Shimano posted some remarkable numbers in its 100th year of trading
Mountain bikers who have attempted a new build in the last year will have experienced the reality of limited component choice. And surging prices.
With government incentives and changes in exercise preference, cycling has enjoyed one of its most remarkable growth phases, in parallel with the pandemic.
For Shimano, the last year has seen some terrific revenue numbers. During its centennial year, Shimano experienced enormous demand for its components.
The Japanese component supplier experienced an 82.7% rise in income through its cycling division, with sales up by nearly half (49%), totalling £2.8bn.
Smashing the previous best
Shimano’s previous income record was back in 2015, when the company’s bike division posted £2bn in sales, a figure that has now been bested by £750m.
As one of mountain biking’s core suppliers, Shimano has excellent data sourcing and forecasting insights.
Product planners know what is happening to the mountain bike market, which has suffered through a perfect supply-and-demand storm for the last two years, trying to balance huge demand with disrupted supply.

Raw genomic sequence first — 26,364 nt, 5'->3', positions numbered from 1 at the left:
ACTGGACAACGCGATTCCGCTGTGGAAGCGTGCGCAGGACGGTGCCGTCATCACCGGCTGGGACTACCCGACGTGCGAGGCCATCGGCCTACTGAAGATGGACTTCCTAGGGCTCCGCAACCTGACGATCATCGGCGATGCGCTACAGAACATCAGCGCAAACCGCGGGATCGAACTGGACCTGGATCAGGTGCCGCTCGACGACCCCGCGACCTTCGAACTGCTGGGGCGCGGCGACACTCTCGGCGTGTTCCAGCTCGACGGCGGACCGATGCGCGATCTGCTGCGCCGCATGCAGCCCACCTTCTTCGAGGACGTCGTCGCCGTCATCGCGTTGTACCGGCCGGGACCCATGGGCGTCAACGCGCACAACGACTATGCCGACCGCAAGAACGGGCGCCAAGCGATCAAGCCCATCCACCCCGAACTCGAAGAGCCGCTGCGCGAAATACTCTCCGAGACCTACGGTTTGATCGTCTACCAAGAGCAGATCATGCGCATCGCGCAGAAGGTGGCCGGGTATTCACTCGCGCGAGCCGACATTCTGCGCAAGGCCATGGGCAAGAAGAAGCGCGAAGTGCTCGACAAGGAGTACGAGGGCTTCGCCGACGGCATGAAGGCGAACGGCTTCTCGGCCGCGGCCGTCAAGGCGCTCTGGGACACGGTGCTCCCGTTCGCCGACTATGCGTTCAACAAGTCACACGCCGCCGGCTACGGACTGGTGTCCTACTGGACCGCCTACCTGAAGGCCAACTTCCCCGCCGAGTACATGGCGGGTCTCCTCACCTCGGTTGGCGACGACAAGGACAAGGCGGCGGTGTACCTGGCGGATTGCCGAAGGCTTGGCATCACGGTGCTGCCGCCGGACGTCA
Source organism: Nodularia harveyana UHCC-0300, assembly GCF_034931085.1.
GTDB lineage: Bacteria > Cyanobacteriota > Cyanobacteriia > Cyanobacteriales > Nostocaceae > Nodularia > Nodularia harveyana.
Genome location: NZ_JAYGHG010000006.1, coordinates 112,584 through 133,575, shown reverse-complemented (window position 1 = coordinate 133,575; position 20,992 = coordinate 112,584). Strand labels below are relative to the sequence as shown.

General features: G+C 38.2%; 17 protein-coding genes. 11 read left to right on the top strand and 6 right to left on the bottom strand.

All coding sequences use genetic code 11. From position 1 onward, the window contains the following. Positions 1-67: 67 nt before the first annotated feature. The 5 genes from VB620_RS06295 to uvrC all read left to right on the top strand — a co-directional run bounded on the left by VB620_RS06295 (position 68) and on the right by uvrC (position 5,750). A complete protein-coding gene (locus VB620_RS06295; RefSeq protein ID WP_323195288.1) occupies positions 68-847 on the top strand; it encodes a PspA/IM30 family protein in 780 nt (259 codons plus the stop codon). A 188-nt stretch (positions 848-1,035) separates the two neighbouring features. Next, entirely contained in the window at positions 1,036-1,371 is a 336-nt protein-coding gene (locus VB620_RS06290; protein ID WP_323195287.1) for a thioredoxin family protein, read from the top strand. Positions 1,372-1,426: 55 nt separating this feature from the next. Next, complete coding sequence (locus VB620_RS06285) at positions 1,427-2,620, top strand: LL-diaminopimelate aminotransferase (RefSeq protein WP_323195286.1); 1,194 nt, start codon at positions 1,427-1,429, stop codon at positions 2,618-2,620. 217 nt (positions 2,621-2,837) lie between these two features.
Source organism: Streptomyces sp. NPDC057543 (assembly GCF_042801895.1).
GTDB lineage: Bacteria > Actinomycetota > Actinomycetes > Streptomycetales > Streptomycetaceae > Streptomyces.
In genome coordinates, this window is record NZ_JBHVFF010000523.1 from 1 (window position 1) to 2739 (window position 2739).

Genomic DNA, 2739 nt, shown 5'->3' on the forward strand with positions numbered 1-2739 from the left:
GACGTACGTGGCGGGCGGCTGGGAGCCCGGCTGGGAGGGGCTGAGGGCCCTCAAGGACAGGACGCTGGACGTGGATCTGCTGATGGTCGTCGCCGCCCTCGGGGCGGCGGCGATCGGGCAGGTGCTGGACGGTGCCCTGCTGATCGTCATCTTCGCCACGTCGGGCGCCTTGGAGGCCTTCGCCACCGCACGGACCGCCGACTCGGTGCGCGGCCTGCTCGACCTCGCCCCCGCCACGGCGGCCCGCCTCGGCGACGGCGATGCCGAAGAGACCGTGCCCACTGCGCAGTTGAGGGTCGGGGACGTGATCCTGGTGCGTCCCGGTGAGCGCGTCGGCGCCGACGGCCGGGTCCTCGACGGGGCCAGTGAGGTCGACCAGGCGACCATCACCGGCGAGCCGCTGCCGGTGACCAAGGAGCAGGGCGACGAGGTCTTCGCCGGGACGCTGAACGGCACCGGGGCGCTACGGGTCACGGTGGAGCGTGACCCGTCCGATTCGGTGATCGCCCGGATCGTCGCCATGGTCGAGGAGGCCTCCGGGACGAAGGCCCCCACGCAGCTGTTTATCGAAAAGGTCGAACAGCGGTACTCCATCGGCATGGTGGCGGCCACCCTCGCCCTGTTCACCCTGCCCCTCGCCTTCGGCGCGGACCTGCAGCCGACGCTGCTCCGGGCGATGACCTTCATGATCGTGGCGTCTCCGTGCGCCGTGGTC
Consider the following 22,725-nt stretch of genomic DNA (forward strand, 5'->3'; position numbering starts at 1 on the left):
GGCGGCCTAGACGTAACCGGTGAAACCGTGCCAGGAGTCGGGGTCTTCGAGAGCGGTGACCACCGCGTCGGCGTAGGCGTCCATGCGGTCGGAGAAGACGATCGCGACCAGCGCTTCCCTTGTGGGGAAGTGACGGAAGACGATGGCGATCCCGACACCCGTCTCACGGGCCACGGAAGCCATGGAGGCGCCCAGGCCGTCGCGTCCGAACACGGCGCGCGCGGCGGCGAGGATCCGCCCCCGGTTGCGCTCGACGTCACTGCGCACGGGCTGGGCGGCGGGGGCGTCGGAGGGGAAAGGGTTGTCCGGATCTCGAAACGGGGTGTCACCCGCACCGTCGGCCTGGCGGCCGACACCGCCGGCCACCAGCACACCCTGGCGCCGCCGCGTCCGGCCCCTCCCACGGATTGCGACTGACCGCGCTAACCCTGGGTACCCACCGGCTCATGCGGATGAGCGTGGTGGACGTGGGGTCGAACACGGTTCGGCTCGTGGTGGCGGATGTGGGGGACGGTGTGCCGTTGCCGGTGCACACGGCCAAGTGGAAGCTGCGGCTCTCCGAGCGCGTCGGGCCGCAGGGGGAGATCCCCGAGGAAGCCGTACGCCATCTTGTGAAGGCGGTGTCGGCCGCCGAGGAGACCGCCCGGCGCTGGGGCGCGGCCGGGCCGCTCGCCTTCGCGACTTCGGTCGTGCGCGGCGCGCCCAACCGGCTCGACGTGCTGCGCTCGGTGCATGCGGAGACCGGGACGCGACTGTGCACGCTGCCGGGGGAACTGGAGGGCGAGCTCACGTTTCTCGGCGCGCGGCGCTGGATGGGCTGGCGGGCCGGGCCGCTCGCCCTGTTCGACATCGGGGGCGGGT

Things are getting better for Shimano supply – slowly
Although Shimano attracted criticism for ballooning lead times last year during the pandemic, it is rolling through an investment of £130m. This will see a new facility in Singapore, augmenting Shimano’s four-decade presence on the island.
The new Shimano Singapore asset will produce premium drivetrains. It is expected to become fully operational during 2022.
According to Shimano, new bike demand remains high in Europe, with low inventories and waiting lists – something customers will attest to.
With Shimano’s EP8 mid-drive motor becoming the default standard for many new trail and enduro e-bikes, the Japanese company has warned that microprocessor supply remains a problem.